|This Wolverine had nothing on me when it came to being hungry.|
The surgery went well, but afterward I received a couple of shocks that set me back a bit.
So I'll go back there to the approximate beginning.
To have surgery, you have to "fast" - eat nothing for a certain amount of hours before hand.
In my case my admission time was 11.30 am, and so my last food was at 9pm the night before.
I think it's hugely ironic that the process is called "fasting", as there's nothing fast about it - never do the hours drag as slowly when you can't have any food.
As many of you who may have been through the process yourself will know, if you give up smoking, your appetite increases.
Partly because nicotine is an appetite suppressant, and partly because once you stop smoking, you are fidgetty and need something to do with your hands, eating snacks is thus a common way of getting through the quitting smoking period.
I quit smoking four odd years ago now, and one of the things I have since come to enjoy is getting my sense of taste back, and enjoying good food.
So fasting was a strain.
Then, one the morning of the op, you can't drink much.
I was allowed to have a cup of black coffee, but that was it, no water even after 7am.
Plus, and compounding the sense of strain, turns out I wasn't even allowed to chew my nicotine gum.
I'm still addicted to the gum, even four years later, it's not a good thing, as it disturbs your digestion, but I still find it comforting to be able to chew it.
And thus clearly, this morning of the op, already starving, and stressed out, I couldn't chew my gum.
The reason, by the way, is that chewing gum is like drinking fluids, it puts lots of saliva into your stomach.
This is bad because if you vomit while under anaesthetic the fluid can go into your lungs, and you can come out with pneumonia.
So, foodless, drinkless, and gum-chewing-less, I was finally ready to go.
My friend Ivan had volunteered to drive me up the coast to the hospital at Murwillumbah.
He arrived on time and off we went.
So eventually under I went, and the skilled surgical team cut open my left paw and removed the fibrous tissue that was occluding my tendons.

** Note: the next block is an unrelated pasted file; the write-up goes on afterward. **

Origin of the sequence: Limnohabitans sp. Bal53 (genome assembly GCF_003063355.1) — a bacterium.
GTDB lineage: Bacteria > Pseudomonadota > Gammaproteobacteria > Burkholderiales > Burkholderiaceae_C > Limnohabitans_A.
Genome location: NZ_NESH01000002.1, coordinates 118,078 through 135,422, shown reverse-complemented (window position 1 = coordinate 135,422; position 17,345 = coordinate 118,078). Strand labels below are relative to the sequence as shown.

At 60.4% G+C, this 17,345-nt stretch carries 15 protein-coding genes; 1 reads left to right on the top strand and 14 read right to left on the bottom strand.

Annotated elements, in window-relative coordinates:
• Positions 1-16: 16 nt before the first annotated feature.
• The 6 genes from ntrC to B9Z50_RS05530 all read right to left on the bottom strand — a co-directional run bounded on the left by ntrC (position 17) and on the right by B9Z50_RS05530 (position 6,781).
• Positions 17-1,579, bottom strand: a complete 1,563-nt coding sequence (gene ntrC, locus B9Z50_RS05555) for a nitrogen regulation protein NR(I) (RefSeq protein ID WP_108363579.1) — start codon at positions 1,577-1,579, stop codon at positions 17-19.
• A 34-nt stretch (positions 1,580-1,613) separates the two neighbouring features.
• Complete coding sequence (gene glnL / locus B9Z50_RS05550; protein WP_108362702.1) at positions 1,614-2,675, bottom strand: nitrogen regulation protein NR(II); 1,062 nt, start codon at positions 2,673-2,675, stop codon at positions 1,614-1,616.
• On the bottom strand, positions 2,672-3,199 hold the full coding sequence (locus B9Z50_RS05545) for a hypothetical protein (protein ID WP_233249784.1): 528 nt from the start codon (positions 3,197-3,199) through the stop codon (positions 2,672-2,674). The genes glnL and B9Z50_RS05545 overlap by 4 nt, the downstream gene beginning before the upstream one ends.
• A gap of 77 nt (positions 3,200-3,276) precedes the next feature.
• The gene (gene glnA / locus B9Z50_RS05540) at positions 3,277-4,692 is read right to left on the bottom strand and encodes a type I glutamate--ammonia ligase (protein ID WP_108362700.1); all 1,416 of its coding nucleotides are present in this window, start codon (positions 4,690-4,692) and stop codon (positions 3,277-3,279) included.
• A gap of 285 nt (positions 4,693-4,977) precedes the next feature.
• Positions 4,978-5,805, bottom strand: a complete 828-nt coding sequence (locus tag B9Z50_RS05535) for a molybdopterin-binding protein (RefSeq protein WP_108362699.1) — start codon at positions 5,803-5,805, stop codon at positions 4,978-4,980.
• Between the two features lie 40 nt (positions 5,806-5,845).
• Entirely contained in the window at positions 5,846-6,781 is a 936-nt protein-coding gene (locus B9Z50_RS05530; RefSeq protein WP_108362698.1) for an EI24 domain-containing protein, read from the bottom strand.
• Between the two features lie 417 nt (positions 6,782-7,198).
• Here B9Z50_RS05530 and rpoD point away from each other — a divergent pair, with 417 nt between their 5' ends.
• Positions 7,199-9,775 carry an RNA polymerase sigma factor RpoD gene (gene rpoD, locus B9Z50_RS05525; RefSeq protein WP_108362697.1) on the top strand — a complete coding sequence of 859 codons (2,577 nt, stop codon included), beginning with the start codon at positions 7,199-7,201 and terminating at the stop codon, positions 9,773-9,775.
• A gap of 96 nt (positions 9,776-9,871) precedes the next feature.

I came out from under at about 6pm in the evening, after a period of grogginess, I began to recirculate normality.
When I began once more to take an interest in things around me I noticed that there was a tray of food next to my bed.
I fell upon it like a Wolverine of the tundra.
When I say it was food, it barely answered that description, the laughably-titled 'edibles' consisted of a single sandwich, white bread with cheese and two small pots, one of fruit and another of yoghurt.
From this remove, I seriously doubt the above-mentioned Wolverine would have eaten the stuff as quick as I did.
BTW: The wolverine's scientific name is 'gulo', from the latin for glutton.
So I'd nailed my first food in 20 hours, and was still gapingly hungry.
What's more, I'd had the same operation on my righthand some years ago, and when I came out of that surgery, I was offered a similar sandwich as a snack.
And this time, I had thought that this miniscule tray of food was afternoon tea - oh yeah, there were a couple of biscuits on the tray, helping with the misconception.
So eight seconds later when I looked down at my now empty tray, it suddenly occurred to me, in conjunction with noting the time, now seven pm, that I may have been mistaken, and this wasn't afternoon tea, but dinner.
I sought clarification from a passing nurse.
I pointed at the tray, and said, "Er, excuse me, but was that dinner?"
She replied: "Yes."
My heart sank, and the nurse doesn't know how lucky she was that I didn't take a chomp out of her, so hungry was I.
I went on: "Oh, um, is there any other food in the hospital, a coffee shop or anything?"
She shook her head, "No, sorry, there's a vending machine in the lobby."
I nodded lugubriously, we all know what sort of food, and the quality thereof, is in vending machines.
Thankfully my wallet had a ten dollar note in it, a rather uncommon occurrence due to my recurringly parlous financial state, and so I got off the bed and made my way shakily down to the lobby.
There I discovered the vending machine containing, as expected, chips, and chocolate, and cookies in plastic.
Just looking at it was giving me indigestion, however I had no alternative, so I got my ten spot, and inserted it in the machine.
The name of the machine was 'Surevend', and as soon as I saw it, I was brought to mind of the monorail episode of The Simpsons.
Homer is driving it and the thing comes to grief due to a faulty and old fan belt, the brand name of the fan belt is 'Seld-m-break', which it then goes on to do.
And likewise for me here in the lobby, as soon as I saw the words 'Surevend' on the note slot, I knew I was in trouble.
Surevend enough, it wouldn't take my bill.
I tried repeatedly, but it soon became clear that paper money was out.
So stomach rumbling to levels that would contravene local noise regulations, I got back in the lift and went back upstairs to my ward, and down to the nurses station.
I asked if the assembled staff could change my ten for some coins, this they helpfully did and I went back down to the vending machine.
Thankfully it took my coins and I picked the least worst food I could, a packet of chips.
Then munching on my crisps, I went back up stairs.
It was now about eight pm, and since I'd been asleep, under anaesthetic all afternoon, I was now wide awake.
I watched my usual show on the TV, Rules of Engagement, and then went back to my bed and began a sort of fidgety read of my book.
However it was hard for me to concentrate, as I usually only read to put me to sleep, and since that wasn't going to happen, I found it hard to concentrate.
Thankfully though, the bike race from Spain, the Vuelta a Espana, was on TV later, and so I had that to look forward to.
Time passed in a sort of stasis-like haze, and then at midnight the bike race came on and I went down to the TV lounge to watch it.